A bill in Scotland was able to help women facing period poverty.
Globally, a minimum of 500 million women experience period poverty monthly. In Scotland, it is an issue 20% of women face. Period poverty is when women with low income are not able to afford or access menstrual products. Scotland has tried to put a stop to period poverty through free public access to period products. As Nadia Florence, a woman from Scotland, stated, “It feels as though we are beginning to discard taboo and invite change.”
Scotland Parliament passed the Period Products (Free Provision) Bill in November of 2020, and it became an act on January 21, 2021. The Parliament voted unanimously in favor of the bill. First, under the bill, the Scottish government must set up a comprehensive scheme that allows anyone who needs period products to get them free of charge; this scheme needs to be in operation two years post the bill being passed. Second, schools, colleges, and universities need to have a wide range of period products free and accessible in their bathrooms. Though in 2018, Scotland had already made these products free at all schools, this bill will protect that decision. Lastly, the Scottish government has the power to force other public establishments to provide free products. The bill also establishes that it is up to local authorities and school administrators to ensure these products are available to any and all who need them. Overall, the bill will cost the government about 8.7 million pounds or 12 million dollars by 2022. Though this seems to be a lot of money, it is estimated that at least 20% of women in Scotland will be taking advantage of this access.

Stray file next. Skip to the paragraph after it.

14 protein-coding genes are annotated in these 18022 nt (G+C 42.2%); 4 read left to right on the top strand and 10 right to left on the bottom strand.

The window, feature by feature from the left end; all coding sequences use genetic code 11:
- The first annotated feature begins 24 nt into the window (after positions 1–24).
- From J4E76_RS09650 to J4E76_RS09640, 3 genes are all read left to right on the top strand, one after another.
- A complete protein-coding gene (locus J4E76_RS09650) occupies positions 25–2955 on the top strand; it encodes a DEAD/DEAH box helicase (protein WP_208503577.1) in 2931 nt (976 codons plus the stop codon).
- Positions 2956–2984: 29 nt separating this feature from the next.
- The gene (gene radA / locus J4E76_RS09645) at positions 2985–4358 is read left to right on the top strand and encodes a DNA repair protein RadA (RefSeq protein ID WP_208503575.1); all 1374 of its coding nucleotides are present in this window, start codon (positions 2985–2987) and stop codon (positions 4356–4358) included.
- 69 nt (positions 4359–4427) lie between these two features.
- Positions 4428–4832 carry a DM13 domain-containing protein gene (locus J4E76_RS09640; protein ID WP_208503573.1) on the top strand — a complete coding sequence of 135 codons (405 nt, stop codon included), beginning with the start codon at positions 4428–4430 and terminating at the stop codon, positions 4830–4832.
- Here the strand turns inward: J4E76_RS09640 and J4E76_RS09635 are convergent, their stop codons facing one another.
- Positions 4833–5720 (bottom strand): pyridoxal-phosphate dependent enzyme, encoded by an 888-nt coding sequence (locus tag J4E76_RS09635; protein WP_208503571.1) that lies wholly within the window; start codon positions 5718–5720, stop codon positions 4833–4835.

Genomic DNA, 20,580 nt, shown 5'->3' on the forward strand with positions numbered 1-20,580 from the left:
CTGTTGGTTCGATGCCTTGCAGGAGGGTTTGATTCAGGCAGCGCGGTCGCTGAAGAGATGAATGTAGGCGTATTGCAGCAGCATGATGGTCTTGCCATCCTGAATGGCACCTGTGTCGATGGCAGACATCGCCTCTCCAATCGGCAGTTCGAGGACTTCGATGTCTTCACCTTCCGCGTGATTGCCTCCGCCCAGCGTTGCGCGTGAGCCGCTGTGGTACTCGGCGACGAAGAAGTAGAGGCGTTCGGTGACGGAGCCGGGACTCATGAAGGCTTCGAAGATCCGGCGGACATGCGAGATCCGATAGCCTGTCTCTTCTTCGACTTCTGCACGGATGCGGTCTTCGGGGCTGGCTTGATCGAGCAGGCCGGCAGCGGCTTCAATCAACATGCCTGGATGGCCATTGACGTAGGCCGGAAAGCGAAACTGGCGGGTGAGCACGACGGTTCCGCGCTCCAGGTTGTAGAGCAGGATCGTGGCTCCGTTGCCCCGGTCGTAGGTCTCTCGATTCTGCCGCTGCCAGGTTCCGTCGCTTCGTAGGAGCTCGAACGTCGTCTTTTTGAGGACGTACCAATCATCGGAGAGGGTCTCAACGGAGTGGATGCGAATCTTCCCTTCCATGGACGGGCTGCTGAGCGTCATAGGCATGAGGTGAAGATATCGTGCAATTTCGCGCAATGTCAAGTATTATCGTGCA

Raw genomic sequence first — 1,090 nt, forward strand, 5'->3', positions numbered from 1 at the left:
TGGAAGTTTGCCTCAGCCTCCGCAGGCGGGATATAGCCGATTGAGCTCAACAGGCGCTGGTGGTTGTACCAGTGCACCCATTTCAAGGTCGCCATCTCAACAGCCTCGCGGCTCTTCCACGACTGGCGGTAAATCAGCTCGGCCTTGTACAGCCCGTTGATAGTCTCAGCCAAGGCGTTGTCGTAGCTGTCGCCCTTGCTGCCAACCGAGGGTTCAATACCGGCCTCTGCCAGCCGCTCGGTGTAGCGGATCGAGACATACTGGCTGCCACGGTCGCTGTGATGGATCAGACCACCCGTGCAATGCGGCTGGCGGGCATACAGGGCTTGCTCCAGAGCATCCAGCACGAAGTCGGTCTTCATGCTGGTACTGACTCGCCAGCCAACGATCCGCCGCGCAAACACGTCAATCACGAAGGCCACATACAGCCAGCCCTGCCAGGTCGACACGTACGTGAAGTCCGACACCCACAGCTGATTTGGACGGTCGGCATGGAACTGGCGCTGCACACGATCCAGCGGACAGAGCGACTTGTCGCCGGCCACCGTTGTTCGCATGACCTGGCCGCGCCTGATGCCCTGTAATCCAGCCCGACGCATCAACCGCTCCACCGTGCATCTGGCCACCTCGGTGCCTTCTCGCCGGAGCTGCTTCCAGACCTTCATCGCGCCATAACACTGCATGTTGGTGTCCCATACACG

This type of bill is significant to gender equality and the feminist movement. Menstruation is something many women deal with once a month. About half the women from 14-21 in Scotland stay home from work or school when on their period because of not being able to afford products or just generally feeling ashamed for having one. “I’ve heard awful stories of people who have periods having to miss education due to a natural part of their lives, just because they couldn’t afford products,” Florence said when discussing her experiences with the new bill. Having free access to period products will help end period poverty and help reduce the unneeded stigma around menstruation. When asked what she believed the benefits of this type of bill was, Florence stated, “The more ‘normal’ we present feminine hygiene, the more normal it will appear to introduce wider conversations of feminism.” This bill also opens a discussion about poverty and looks forward to more aid for those in poverty.
The implementation of bills like this is being pushed in developed countries worldwide. Feminist groups urge those who have the ability and money to create this bill to follow in Scotland’s footsteps. So how does this type of bill relate to the U.S.? The 64% of women who cannot afford period products in the U.S is more than triple the percentage of women in Scotland. A study showed that almost half of American women have had to choose between buying food and buying their menstrual products. This is a pressing issue in the U.S., especially with 34 states having taxes on tampons, labeling them “luxury items.” The same type of stigma in Scotland surrounds periods in the U.S as well, with 1 out of 5 girls not feeling comfortable buying period products and missing school because of their periods. In 2019, there was a bill introduced, the Menstrual Act for All, by Congresswoman Grace Meng. This bill would have ensured that public schools would get federal funding for menstrual products, incarcerated and homeless women would gain access to the products, and Medicaid would cover period products. However, the bill was directed to a subcommittee in May of 2019 and is still in the introduction phase. Considering the drastic need for period product accessibility in the U.S, it is crucial to look towards our allies, such as Scotland, for solutions.
The Period Products (Free Provision) bill is a step in the right direction for women and those in poverty in Scotland. Understanding the need for period product access for women is now being seen as something doable. Five hundred million women should not be left out of the consideration of their governments. Women cannot control whether or not they get their period, but the government can control whether they can access the products that will help them.